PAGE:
PRINCE Andrew has been warned not to fly to the US in case he's arrested and can't return to the UK as Epstein's victims' lawyer says the royal WILL be quizzed.
Baroness Helena Kennedy QC, a well-respected civil rights lawyer from Scotland, said she would advise the Duke of York to meet agents in London instead.
Andrew is reportedly preparing to talk to the FBI about his paedo pal Jeffrey Epstein – as the palace fears a US court summons is "imminent".
The Duke of York signalled he would speak to FBI detectives investigating billionaire paedophile Jeffrey Epstein as he readied himself for a subpoena from US lawyers demanding he gives evidence under oath.
DUKE 'WILLING TO CO-OPERATE'
Baroness Kennedy said: "I wouldn't be wanting to send him there because I would be very concerned that suddenly he might be arrested and not able to leave the US. I would be very anxious about that."
The Duke is believed to be preparing to give formal evidence to a US criminal probe, after saying in a statement he would help "any appropriate law enforcement agency with their investigations".
I wouldn't be wanting to send him there because I would be very concerned that suddenly he might be arrested and not able to leave the USBaroness Helena Kennedy QC
And Buckingham Palace is understood to be ready for US authorities to issue the Duke with a subpoena, which would require he gives testimony over his friendship with Epstein under oath.
Sources suggested summons is “imminent”, The Telegraph reports.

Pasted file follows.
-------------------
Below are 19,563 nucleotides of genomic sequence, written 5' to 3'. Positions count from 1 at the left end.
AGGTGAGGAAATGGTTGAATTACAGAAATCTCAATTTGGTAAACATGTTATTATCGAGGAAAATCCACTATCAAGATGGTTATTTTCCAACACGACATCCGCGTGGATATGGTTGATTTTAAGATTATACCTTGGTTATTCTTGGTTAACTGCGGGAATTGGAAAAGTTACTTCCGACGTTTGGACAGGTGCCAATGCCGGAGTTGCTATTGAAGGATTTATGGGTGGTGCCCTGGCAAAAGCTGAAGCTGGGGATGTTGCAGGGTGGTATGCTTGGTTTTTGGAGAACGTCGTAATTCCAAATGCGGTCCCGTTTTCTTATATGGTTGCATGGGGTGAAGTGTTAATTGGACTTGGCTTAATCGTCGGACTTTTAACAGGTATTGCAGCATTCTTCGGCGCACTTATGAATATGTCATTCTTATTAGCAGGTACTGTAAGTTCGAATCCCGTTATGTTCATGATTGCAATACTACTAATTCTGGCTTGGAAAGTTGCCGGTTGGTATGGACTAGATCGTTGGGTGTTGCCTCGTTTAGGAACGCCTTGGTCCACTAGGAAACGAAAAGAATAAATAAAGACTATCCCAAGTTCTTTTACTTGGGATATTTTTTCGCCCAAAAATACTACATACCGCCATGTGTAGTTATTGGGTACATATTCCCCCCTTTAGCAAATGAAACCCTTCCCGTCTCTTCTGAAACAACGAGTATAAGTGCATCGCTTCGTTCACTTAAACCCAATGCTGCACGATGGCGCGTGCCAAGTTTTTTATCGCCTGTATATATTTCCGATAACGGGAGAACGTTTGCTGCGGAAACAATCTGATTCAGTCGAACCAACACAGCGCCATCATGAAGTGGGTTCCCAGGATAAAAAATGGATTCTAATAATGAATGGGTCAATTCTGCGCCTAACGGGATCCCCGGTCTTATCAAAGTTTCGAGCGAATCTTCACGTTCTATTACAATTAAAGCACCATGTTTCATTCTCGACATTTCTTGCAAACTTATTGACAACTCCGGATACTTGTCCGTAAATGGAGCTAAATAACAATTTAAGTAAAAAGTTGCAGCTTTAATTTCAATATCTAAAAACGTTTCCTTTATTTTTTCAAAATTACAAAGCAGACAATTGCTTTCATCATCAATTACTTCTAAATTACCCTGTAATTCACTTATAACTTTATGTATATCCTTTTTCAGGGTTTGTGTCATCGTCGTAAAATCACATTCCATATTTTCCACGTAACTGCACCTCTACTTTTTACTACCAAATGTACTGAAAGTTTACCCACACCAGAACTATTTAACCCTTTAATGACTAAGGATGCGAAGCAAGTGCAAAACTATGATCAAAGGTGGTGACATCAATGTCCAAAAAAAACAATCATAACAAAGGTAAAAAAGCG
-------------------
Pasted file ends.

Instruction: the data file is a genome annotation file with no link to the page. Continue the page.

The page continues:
The royal is set to fly on an official junket to Bahrain in the next 24 hours in an act of defiance.
The Duke of York will jet to the Gulf to try to save his beloved [email protected] charity, after a string of sponsorships and charities pulled the plug on working with the Duke.
CONNECTIONS TO EPSTEIN
It comes as a US lawyer representing some of Jeffrey Epstein's alleged victims has raised the possibility of questioning the Duke of York under oath over his relationship with the disgraced financier.
Discussing how Andrew could become involved in any legal process, Lisa Bloom said that, as an attorney, she had "the right" to seek a statement from individuals she deemed to have "relevant information".
If he refused to come, we may have a diplomatic situation between (the UK) and (the US). I hope it doesn't come to thatLisa Bloom
She told BBC Breakfast: "It's not going to be easy to subpoena someone like Prince Andrew, he's obviously not walking down the street where a process server can just hand him a piece of paper, it's a lot more complicated.
"If he refused to come, we may have a diplomatic situation between (the UK) and (the US). I hope it doesn't come to that.
"I take him at his word that he says he is going to co-operate, and I hope that's what's going to happen."
Andrew, the Queen's second son, also announced he would step down from public duties for the "foreseeable future".
Pressure had been mounting on the duke in the wake of his interview about his relationship with Epstein.
Ms Bloom had previously argued Andrew "must co-operate" with US authorities investigating Epstein.
Speaking to BBC Breakfast on Thursday she said his latest statement was "a good first step but it's long overdue".
Asked if an FBI investigation into Epstein could reach to the UK, Ms Bloom said: "It certainly could and it should."
Ms Bloom's mother and fellow lawyer Gloria Allred, who also represents victims of the US financier, said Andrew's statement was not clear.
Ms Allred asked on the BBC's Newsnight programme: "Is he insisting that he be served with a subpoena to testify, or is he willing to speak to law enforcement without being legally required to do so?
"My clients who are victims of Jeffrey Epstein have spoken to law enforcement without being 'required' to do so."
She flagged two possible next steps.
"One is the criminal justice investigation, to see if charges should be filed in reference to anyone who might have knowingly conspired with Mr Epstein to recruit and to sex traffic underage girls to him."